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Senior Citizens Receive Healthy Living Tips at Senior Safety Day

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Credits: Fran Sullivan
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ELIZABETH, NJ – A panel of experts in the transportation, safety, and nutrition fields presented at Senior Safety Day that took place in the Trinitas Core Building and was hosted by Lifelong Elizabeth, a program of Jewish Family Service of Central New Jersey, Dec. 6.

Louis Hoffman of NJTIP @ Rutgers (The New Jersey Travel Independence Program) a part of the Edward J. Bloustein School of Planning and Public Policy, began by quoting that 21 percent of those over 65 don’t drive. Of that number, 50 percent stay at home three times more than those who drive. NJTIP@ Rutgers, which was created to increase the independence and self-sufficiency of older adults and others, seeks to empower them to use the public transit system safely and independently.    

NJ Transit buses, Hoffman said, have some unique features such as a lift that makes getting on the bus easier. The buses also can “kneel,” that is they can lean toward the rider so they can easily board. Riders can ask the driver for these accommodations.

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NJ Transit also offers Access Link, an ADA paratransit, for people who can’t walk to bus stops. It is a curb to curb service that riders must first apply for eligibility. For more information, residents can call 1-800-955-2321. Another option is EZ Ride TMA, which use a network of volunteer riders to transport seniors and disabled residents who cannot access public transportation. Interested riders can call 973-061-6941 for more information.

Although Elizabeth Police Officer Brian Clancy of the Traffic Division reported that the city’s initiation of the Street Smart program has reduced pedestrian deaths, it is still a problem. “Lots of people are hit crossing the street,” he warned. He distributed reflective wristbands and medallions that drivers can see. Among the officer’s safety tips, he reported that dark clothes are harder to see in the early morning and late afternoon. Pedestrians need to pay attention when crossing the street. “Heads up, phones down,” he said was the rule. “Phones are a tremendous help, but they are also a tremendous distraction.”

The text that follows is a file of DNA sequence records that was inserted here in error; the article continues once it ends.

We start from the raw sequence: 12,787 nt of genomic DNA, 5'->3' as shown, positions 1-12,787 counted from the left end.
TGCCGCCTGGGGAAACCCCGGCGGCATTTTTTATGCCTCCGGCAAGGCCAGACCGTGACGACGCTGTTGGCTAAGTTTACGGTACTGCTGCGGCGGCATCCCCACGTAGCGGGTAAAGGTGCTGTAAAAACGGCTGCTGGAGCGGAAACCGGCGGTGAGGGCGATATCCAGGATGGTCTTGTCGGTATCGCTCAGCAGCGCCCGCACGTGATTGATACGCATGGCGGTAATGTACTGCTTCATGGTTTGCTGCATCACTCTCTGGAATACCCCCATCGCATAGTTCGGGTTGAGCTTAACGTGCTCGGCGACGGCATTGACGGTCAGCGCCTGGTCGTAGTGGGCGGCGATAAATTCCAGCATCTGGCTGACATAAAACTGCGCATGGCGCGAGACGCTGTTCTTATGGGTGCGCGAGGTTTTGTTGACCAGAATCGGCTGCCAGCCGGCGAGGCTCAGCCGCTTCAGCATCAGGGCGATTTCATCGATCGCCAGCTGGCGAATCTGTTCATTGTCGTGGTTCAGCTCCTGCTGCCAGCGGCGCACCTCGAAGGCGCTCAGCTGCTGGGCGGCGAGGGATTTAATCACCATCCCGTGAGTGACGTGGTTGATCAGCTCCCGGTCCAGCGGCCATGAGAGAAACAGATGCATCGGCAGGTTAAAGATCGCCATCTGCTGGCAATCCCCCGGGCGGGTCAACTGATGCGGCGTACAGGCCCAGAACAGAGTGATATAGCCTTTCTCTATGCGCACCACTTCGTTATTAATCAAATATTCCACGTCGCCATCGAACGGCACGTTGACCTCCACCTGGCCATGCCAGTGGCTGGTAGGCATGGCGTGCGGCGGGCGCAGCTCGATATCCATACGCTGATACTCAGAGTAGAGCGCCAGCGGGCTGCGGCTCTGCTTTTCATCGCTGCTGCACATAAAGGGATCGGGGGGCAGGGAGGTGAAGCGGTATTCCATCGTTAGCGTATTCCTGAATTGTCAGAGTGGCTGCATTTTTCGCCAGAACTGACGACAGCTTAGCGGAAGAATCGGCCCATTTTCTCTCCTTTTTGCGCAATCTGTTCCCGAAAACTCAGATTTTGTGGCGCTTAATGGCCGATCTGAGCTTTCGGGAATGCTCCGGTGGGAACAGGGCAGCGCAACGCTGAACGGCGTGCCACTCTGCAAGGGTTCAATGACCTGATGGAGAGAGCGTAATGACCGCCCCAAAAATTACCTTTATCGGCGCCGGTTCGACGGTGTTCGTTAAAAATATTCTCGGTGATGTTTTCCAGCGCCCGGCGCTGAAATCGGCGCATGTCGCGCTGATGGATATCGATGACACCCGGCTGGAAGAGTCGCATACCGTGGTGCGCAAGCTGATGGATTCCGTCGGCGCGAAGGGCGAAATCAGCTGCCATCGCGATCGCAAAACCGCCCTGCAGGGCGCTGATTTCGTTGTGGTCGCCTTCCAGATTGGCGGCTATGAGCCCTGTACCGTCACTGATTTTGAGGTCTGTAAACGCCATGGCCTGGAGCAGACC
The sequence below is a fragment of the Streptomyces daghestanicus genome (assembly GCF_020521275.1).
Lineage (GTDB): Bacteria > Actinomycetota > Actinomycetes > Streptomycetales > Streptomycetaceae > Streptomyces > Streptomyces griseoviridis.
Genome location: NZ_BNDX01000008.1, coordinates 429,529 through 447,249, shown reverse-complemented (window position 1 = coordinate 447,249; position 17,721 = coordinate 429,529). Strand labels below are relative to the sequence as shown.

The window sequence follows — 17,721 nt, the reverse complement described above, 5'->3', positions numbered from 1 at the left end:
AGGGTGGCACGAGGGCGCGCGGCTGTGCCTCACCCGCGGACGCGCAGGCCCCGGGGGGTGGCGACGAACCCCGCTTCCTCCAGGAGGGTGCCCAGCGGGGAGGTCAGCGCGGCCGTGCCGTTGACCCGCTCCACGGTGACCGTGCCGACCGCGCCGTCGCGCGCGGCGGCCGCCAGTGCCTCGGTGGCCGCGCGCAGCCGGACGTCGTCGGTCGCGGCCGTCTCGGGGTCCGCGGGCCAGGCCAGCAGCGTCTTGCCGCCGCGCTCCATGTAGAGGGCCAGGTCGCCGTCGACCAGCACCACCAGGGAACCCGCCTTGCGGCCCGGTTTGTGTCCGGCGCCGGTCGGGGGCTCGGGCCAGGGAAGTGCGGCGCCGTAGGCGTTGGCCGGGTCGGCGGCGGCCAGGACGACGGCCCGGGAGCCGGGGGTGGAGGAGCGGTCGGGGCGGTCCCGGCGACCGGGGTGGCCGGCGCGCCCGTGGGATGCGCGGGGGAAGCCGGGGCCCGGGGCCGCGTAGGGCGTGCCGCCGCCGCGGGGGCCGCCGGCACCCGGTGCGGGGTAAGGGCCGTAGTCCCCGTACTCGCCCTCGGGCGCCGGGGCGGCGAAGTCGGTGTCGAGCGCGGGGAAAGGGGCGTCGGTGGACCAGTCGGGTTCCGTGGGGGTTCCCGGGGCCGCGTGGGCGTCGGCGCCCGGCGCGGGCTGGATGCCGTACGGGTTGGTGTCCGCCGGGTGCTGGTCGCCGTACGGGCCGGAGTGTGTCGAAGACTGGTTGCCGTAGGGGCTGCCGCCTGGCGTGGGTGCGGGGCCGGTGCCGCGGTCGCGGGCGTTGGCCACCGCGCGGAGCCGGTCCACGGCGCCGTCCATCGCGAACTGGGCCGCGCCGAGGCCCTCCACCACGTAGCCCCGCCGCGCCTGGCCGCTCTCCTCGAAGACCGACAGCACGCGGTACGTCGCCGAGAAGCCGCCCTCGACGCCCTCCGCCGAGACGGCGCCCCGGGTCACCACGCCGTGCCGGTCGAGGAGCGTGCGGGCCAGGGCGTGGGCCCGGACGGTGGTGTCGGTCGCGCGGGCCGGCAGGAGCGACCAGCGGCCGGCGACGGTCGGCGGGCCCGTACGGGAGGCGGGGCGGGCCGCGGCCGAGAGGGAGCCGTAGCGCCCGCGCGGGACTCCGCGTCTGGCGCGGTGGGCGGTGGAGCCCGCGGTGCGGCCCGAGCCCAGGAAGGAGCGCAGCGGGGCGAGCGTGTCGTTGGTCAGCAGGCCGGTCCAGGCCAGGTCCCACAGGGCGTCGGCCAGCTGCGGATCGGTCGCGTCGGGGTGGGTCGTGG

On the city side, Officer Clancy reported that they are re-engineering intersections, using longer times on the crossing lights so pedestrians have enough time to cross the street.

Finally, the officer warned against phone scams. “Never give credit card or bank numbers out over the phone.” Some scams, he said, present themselves as collecting for police or firefighter charities. “Police never ask for money through the phone.” He suggested asking the caller to send information. “I wouldn’t give anything over the phone.”   

Throw out leftovers after four days, advised Corey Wu-Jung, RDN, of Shaping Elizabeth. That was just one of her warnings. Here are some more food safety tips:

Use separate cutting boards for meat and vegetables and always wash them in hot, soapy water.

Beef and eggs should be cooked to 160 degrees. Hot foods can be put in the refrigerator in a low container so they will cool faster. Refrigerators should be kept at less than 40 degree, and freezers at 0 degrees.

Food should be kept out two hours or less in hot weather. “When in doubt, toss it out,” she said.

Shaping Elizabeth is supported by grants from Elizabethtown Healthy Community and the Robert Wood Johnson Foundation and facilitated through Gateway Family YMCA. Shaping Elizabeth is available to conduct nutrition workshops for business and community groups. They can be reached at 908-349-9622.

Dawn Malakuskie, RN, of Jewish Family Service of Central New Jersey, spoke about the dangers of falling, declaring, “Falls is the major cause of death.” Areas of danger are when descending stairs, transferring off chairs, and bending down to pick up things. She warned to be careful on ice and snow and hard slippery surfaces. She advised the audience to install bath mats and grab bars in the shower and hand rails on the stairs.

Scatter rugs are hazardous, she said, and always wear non-skid shoes. She also warned against wearing lose sleeves when cooking because they can catch fire, and that fire extinguisher should be kept away from the stove, so as to be accessible if there is a fire.

The mission of Lifelong Elizabeth – Age Friendly City Program is to develop a livable city for all, including those aged 55+. It is collaboration between Jewish Family Service of Central NJ,  Rutgers University Bloustein School of Planning & Public Policy; City of Elizabeth; Division of Aging; Trinitas Regional Medical Center; Holy Redeemer Homecare and the Gateway YMCA. For more information, contact Jill Dispenza at jdispenza@jfscentralnj.org, 908-352-8375.

 

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